House Democrats To Attempt Discharge Petition On “Clean” CR
Democrats in the House will attempt to use an obscure House procedure to force an end to the government shutdown. It's success is by no means guaranteed.
With the Federal Government shutdown in its fourth day and little sign that anything is going to be resolved any time soon, both sides seem to be engaging in strategies designed to force the issue and force a resolution. House Republicans are hoping to force Democrats to the table to sending them a series of smaller appropriations bill targeted at things like the Park Service, the Capitol Police, and the National Institutes of Health. The President and Senate Democrats are standing firm on their “no negotiations” position. Now, the House Democrats are trying to get their own maneuver in by utilizing one of the few House Rules that allows a minority to try to force a matter to a vote:
House Democrats are moving ahead with a plan to discharge a GOP bill that automatically funds the government, advancing a course that could eventually end the government shutdown — if enough Republicans cooperate.
Democrats announced Friday afternoon that they would file a discharge petition on a bill sponsored by Rep. James Lankford, R-Okla., that has been waiting for action by the Appropriations Committee since March.
As CQ Roll Call reported Friday, Republicans have had a long history with the plan; many in the GOP have endorsed the idea over the years, including former Sen. Jim DeMint, Sen. Mitch McConnell and Reps Paul D. Ryan and Jeb Hensarling.
The discharge petition would not simply adopt the Lankford bill, which would give 100 percent funding for 120 days before exacting a 1 percent cut every 90 days if the government does not produce funding bills.
Instead, the discharge petition would offer language to substitute Lankford’s bill with a clean CR to Nov. 15. Democrats think they have the votes for the plan.
“We’ve had some conversations,” said Rep. George Miller, D-Calif., who is heading up the plan with Rep. Chris Van Hollen, D-Md.
Miller said they have spoken to “a range of Republicans” who they feel could support the plan, and believe they could sign them up in a day after a week for the petition to ripen.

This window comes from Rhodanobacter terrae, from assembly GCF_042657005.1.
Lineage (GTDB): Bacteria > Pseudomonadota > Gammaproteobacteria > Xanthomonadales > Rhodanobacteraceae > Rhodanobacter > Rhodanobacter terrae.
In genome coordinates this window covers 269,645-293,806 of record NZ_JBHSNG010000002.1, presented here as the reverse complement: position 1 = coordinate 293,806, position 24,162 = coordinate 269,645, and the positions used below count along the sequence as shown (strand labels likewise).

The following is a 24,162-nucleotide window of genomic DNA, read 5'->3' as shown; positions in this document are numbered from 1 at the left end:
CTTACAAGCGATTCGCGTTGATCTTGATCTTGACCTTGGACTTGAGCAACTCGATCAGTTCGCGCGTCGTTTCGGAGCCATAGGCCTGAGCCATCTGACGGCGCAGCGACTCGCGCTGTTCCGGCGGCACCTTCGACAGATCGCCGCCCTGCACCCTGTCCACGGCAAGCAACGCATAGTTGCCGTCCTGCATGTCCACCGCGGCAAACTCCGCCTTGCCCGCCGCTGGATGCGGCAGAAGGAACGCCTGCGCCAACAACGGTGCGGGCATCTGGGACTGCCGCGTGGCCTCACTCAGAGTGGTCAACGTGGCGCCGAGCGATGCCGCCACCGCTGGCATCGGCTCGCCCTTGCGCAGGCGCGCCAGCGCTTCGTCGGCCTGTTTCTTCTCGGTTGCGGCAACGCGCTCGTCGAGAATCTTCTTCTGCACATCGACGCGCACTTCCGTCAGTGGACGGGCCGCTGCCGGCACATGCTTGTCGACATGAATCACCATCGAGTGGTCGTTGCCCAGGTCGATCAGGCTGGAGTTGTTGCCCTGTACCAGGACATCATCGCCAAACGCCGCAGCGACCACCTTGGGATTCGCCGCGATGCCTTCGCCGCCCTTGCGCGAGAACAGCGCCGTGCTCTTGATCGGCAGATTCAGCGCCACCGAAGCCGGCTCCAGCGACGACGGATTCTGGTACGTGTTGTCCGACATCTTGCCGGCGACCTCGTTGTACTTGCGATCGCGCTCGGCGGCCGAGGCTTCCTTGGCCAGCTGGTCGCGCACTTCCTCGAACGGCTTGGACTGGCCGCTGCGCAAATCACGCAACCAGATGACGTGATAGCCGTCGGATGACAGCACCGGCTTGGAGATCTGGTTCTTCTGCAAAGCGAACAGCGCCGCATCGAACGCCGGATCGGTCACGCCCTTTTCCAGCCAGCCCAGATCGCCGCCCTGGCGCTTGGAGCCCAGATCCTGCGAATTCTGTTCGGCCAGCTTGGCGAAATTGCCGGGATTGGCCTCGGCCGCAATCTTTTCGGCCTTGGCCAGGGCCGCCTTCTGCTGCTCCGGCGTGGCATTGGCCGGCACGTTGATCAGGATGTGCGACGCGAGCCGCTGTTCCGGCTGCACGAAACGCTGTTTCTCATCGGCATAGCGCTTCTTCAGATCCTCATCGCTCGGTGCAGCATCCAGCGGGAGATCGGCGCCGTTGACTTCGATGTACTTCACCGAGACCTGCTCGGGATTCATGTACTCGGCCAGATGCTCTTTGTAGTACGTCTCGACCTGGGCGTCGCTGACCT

“So this discharge petition gives them the opportunity to do that,” Miller said. “They’re obviously not happy with the current plan. You can burn a lot of fingers here when you mindlessly shutdown the government.”
Democrats will bring around the discharge petition over the next seven days. Because Lankford introduced the bill in March, it has already ripened in an initial stage of the discharge process.
Democrats said it could lead to a House vote by Oct. 14, though even if it were to get through the chamber, it would be subject to filibusters in the Senate. Republicans, however, disputed that timeline. A GOP aide said it would likely be weeks before the petition would be privileged on the floor, and even then, it can only be called up on the second and fourth Mondays of the month.
In order to be successful, the Democrats would be required to get 218 signatures on a Discharge Petition, meaning they’d need about 20 Republicans to sign on along with every single member of the Democratic Caucus. In theory, this would seem to be possible since, depending on whose count you accept, some 20-22 “moderate” Republicans have announced their support for a “clean” Continuing Resolution if it were brought to the floor. So, easy as pie, right? Well, not exactly. There’s a huge difference between these members announcing that they’d support a “clean” CR if it made it to the floor and convincing them to sign on to a Discharge Petition that would be a rebuke to the GOP Leadership and, especially, Speaker Boehner. Unlike the Tea Party Caucus, these are people who have served in the House alongside Boehner for years and many of them consider him an ally. Crossing the line to support a petition that goes against him so directly would likely be difficult for many of them, especially if he intervened to ask them not to do it. Without the support of those 20 Republicans, the Discharge Petition would fail.
The other complication in the Democratic plan as well. Even if they do get the required number of signatures on the Discharge Petition, House Rules only allow such matters to come to the floor without the consent of the Speaker on two days in every months. One of those days in October occurs shortly after Columbus Day, the other occurs just shortly before the end of the month. After that, assuming the matter passes the House, it goes to the Senate where it will be subject to the same requirements about Cloture Votes and talking filibuster that any other bill in the Senate would face. So, counting on a Discharge Petition to solve this crisis doesn’t at all mean a quick end to the shutdown. Indeed, it has the potential to actually extend it since it would likely result in both sides digging in their heels rather than trying to find a way out of this mess.
Perhaps this move will be just what’s needed to bring about a resolution of at least the government shutdown side of this crisis, but it’s not going to be a quick resolution and there’s no guarantee that it will succeed. So, stay tuned.